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Geezers or Geeks: Target Your Market

Geezers or Geeks: Target Your Market LeeAnn Prescott

January was an exciting month for techies, with Apple's announcement of the iPhone at Macworld on January 9 and the release of the long awaited Windows Vista operating system. The strategies of the two companies could not be more different, particularly when it comes to their product launch strategies. While it may seem like a stretch to compare the announcement of the upcoming release of a smart phone to the actual release of a new version of an operating system, there are important lessons for marketers in how to communicate to differing target audiences.

Hitwise search data can give an indication of the level of consumer interest in a new product. Based on a massive surge in searches, the iPhone will be a hit. The week that Steve Jobs demonstrated the iPhone at Macworld, the volume of searches for 'iphone' soared to rank as the 55th highest volume search term overall for the week ending January 13, 2007. Engadget, the tech blog that live-blogged Steve Jobs' keynote, received a lift in market share of visits of 127 percent on January 9, 2007 versus the previous day. All Apple had to do was show its product at a conference, and let the consumers do the evangelizing.

Windows Vista was launched on January 30, 2007 with a huge marketing campaign with the tagline, "The Wow Starts Now." Searches for 'windows vista' ranked at 322 among all U.S. internet searches that week, increasing by 63 percent for the week ending February 3, 2007 versus the previous week. Microsoft had to tell us that we would be 'wowed' by its new operating system, while consumers fretted over whether or not they would need to purchase the new software or wait to buy a new PC with the OS pre-installed.


Examination of the age range of visitors to each company's website explains why they each have such different messaging and marketing strategies. According to Hitwise demographics, the majority of traffic to the Apple website came from users under 45, while the majority of traffic to the Microsoft website came from users over 35, with a full 22 percent of its traffic coming from those in the 55+ age bracket. Accordingly, the spokesman on the Windows Vista promotional site is Tom Skerrit, a 73 year-old actor. Even Apple's advertising team picked up on this difference, casting an older geek as a PC and a young hip guy as a Mac in its television commercials.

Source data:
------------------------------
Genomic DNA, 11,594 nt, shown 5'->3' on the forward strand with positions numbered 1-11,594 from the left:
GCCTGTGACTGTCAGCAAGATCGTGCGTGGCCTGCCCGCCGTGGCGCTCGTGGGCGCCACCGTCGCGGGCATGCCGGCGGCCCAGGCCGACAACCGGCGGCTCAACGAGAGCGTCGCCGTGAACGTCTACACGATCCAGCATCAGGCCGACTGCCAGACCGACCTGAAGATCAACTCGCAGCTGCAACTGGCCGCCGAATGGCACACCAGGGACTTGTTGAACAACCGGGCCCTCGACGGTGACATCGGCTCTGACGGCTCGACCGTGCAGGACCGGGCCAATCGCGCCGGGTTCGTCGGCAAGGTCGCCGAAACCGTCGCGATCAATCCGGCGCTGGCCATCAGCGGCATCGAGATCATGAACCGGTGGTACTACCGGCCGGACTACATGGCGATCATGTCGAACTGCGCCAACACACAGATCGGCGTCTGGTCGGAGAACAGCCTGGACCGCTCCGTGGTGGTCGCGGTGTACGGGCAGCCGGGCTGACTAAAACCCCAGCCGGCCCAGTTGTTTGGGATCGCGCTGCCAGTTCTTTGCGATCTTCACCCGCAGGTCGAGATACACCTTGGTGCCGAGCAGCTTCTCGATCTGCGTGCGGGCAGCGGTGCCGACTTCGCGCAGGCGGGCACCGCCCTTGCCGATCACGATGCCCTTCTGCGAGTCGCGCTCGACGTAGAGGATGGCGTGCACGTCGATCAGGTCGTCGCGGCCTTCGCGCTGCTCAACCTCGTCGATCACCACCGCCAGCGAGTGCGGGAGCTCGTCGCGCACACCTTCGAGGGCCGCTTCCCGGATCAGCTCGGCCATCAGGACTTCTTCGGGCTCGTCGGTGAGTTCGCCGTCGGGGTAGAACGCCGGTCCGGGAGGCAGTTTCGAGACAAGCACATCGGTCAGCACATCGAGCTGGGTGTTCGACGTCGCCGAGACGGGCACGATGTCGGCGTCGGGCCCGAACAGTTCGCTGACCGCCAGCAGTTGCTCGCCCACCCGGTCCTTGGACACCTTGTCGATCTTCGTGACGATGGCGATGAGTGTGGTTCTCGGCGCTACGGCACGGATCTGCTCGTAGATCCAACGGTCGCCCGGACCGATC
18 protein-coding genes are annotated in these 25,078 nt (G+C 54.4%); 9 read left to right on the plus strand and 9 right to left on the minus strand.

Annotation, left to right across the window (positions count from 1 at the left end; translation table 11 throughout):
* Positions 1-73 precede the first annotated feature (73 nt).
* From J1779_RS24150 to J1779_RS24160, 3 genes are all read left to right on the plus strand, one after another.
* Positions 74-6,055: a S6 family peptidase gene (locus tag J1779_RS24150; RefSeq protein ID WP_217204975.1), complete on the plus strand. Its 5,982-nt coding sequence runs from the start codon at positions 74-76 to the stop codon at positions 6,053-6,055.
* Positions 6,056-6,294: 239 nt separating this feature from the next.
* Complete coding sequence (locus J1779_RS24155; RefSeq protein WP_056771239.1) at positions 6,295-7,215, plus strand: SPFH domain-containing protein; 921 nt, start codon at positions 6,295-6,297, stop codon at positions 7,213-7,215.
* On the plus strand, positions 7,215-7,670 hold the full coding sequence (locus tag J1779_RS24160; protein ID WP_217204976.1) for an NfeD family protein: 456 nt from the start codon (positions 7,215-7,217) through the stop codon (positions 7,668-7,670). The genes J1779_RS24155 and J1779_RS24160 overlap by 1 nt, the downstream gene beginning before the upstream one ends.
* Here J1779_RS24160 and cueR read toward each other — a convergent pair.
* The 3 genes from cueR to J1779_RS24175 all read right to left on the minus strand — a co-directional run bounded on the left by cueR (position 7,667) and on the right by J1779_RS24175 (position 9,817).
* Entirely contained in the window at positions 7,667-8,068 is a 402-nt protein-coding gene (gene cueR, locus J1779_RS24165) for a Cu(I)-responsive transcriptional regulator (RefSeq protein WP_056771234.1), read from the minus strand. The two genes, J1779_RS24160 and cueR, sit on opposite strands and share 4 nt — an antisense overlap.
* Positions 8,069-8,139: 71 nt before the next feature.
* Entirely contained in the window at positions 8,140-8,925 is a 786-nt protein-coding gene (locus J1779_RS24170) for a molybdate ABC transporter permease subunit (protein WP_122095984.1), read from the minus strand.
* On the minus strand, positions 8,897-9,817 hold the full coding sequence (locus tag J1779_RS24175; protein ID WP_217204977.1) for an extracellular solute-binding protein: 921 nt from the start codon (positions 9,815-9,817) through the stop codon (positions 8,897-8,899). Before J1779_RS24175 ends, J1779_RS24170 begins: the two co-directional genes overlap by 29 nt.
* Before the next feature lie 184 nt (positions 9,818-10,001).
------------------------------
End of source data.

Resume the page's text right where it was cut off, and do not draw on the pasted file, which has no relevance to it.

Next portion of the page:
Computer users who did not grow up using computers are typically slower to adopt new technologies, and may even be fearful of the difficulties that might ensue upon upgrading an operating system or even purchasing a new cell phone. Younger users, on the other hand, have less hesitation about buying a new product, confident that they can quickly learn how to use it, as they have been figuring out how to use computers and cell phones since a young age.

Microsoft's launch strategy is a smart one: The company knows it needs to convince older users that there is a reason to make the upgrade, and it recently hired an established industry analyst as a blogger evangelist to promote Vista. Young PC users will probably upgrade regardless of any marketing or advertising they might see, unless they happen to defect to Apple. Companies will slowly upgrade as IT managers learn about the new OS and gain confidence in its security features.

In contrast, Apple understands that its customers are its best marketers. Its younger customer base spreads news virally through blogs, text messages and MySpace, and thus it does not need to rely as heavily on offline marketing, except to convince older users to switch from a PC.

Both companies understand their audience and their challenges. Apple inspires a cult-like following, while Microsoft gets little love, despite its OS market dominance. The gulf between the appropriate tactics to reach these different audiences is ever widening, and thus reinforces the importance of understanding who your customers are and how they seek out and consume information.

LeeAnn Prescott is senior research analyst, Hitwise. .



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